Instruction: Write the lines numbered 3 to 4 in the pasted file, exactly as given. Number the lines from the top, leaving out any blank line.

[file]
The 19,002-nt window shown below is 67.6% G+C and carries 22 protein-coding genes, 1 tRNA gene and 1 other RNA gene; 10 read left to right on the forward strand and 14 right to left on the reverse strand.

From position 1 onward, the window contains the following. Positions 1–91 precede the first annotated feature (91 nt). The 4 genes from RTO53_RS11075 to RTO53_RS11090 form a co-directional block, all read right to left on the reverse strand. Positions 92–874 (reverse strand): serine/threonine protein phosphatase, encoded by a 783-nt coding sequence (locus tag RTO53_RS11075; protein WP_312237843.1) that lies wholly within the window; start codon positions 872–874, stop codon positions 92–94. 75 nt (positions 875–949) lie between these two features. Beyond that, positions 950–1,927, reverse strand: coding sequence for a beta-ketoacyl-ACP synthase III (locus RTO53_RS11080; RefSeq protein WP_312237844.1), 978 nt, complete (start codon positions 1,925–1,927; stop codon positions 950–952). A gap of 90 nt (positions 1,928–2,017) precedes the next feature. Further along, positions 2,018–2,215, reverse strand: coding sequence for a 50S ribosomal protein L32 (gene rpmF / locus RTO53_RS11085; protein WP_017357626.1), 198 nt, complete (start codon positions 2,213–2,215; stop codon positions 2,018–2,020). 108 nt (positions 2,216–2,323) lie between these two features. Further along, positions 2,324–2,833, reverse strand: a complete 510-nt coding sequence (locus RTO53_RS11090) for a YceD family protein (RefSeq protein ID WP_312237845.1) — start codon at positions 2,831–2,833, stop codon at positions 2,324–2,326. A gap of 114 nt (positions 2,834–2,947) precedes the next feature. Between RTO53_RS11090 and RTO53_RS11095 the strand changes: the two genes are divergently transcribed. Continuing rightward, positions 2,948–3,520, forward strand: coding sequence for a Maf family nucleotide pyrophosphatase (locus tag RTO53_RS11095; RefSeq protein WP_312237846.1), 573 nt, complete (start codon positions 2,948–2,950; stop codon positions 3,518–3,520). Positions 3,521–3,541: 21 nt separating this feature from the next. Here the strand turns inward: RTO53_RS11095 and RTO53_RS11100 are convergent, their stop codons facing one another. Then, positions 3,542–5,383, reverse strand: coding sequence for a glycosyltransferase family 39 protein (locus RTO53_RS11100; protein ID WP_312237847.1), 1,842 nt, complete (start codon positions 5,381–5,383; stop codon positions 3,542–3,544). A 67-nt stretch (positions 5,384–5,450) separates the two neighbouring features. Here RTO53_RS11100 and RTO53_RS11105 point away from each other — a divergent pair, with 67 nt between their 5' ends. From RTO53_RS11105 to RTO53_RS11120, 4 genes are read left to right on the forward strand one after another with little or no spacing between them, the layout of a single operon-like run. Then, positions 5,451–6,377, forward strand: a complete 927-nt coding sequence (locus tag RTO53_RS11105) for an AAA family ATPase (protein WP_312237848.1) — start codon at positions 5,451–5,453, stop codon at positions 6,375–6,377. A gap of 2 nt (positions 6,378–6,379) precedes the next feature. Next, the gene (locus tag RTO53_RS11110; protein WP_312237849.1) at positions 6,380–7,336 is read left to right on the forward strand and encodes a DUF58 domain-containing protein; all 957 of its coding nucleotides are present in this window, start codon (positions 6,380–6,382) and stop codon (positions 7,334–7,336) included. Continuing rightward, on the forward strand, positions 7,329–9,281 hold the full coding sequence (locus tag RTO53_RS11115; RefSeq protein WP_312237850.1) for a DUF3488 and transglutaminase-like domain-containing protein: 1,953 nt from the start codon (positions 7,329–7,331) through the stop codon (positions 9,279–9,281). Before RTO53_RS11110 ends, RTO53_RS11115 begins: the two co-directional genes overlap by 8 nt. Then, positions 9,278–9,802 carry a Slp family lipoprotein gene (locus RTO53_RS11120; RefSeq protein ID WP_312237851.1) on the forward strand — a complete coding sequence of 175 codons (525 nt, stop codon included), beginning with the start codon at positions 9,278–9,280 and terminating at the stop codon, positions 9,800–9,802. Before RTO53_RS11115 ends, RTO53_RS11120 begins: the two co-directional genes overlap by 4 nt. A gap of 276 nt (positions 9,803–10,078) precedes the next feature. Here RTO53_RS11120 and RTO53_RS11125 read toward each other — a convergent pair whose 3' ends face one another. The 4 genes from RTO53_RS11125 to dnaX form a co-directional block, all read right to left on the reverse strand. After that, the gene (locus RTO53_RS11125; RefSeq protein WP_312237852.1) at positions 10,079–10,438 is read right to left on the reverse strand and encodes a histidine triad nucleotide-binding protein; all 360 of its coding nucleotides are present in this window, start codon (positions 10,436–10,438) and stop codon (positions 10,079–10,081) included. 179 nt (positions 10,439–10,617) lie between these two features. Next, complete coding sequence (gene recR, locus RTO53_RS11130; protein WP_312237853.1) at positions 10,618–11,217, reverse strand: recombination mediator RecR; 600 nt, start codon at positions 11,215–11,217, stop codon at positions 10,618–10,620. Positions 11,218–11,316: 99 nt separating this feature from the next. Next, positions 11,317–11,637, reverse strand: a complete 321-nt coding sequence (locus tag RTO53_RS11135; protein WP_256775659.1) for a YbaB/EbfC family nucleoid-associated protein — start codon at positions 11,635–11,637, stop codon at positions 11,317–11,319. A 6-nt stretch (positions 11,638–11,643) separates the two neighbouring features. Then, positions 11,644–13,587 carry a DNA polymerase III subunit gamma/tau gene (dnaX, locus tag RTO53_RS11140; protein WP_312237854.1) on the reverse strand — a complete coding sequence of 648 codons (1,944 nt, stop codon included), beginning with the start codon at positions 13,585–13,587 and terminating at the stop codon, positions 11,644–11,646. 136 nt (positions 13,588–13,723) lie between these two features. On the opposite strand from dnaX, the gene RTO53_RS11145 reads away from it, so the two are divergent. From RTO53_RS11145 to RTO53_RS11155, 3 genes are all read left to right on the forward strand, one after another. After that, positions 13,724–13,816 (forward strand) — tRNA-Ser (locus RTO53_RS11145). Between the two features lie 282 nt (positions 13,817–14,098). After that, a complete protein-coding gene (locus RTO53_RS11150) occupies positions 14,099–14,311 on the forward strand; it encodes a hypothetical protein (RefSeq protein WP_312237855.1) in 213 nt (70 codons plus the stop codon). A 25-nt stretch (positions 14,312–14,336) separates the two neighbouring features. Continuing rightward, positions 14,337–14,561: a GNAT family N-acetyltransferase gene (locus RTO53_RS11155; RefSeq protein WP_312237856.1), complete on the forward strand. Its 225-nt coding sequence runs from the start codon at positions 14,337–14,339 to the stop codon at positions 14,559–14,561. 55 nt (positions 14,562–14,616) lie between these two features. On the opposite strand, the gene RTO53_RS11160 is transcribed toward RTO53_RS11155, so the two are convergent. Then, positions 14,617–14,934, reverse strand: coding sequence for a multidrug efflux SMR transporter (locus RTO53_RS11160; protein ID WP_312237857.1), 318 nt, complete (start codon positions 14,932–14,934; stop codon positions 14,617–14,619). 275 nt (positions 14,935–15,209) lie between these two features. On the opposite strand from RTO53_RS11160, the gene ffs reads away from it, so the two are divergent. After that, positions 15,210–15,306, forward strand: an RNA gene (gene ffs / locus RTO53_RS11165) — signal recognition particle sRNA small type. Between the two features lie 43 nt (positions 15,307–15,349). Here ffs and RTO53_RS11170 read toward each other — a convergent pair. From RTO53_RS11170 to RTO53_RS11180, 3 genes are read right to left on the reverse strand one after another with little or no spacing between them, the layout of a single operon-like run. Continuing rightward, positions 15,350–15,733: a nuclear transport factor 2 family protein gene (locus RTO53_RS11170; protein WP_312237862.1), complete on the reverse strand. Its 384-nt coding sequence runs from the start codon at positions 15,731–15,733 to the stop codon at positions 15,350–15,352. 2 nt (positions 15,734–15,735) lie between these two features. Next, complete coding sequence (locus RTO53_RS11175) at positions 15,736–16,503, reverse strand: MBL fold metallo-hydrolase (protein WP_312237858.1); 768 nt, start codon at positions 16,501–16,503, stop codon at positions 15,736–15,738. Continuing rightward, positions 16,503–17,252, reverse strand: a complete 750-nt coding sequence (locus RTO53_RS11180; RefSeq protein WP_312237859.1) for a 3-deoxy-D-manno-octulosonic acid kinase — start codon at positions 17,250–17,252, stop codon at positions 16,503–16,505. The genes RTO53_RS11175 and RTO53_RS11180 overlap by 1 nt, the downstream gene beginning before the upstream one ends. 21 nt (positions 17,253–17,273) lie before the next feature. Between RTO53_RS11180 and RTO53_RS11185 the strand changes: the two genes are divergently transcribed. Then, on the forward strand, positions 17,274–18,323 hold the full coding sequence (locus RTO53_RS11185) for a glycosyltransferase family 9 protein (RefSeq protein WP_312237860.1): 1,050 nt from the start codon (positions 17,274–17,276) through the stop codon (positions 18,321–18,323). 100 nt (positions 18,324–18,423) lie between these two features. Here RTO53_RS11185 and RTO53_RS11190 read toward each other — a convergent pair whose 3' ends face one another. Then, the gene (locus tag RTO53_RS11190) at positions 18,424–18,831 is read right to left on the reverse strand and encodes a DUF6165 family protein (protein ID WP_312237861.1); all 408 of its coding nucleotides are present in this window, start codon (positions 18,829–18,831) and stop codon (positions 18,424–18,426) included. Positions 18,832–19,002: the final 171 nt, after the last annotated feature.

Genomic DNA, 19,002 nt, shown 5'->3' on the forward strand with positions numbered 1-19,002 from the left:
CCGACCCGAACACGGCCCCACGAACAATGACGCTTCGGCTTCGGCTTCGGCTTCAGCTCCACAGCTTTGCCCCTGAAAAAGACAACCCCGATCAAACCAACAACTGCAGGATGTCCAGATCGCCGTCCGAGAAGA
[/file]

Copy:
Genomic DNA, 19,002 nt, shown 5'->3' on the forward strand with positions numbered 1-19,002 from the left:
CCGACCCGAACACGGCCCCACGAACAATGACGCTTCGGCTTCGGCTTCGGCTTCAGCTCCACAGCTTTGCCCCTGAAAAAGACAACCCCGATCAAACCAACAACTGCAGGATGTCCAGATCGCCGTCCGAGAAGA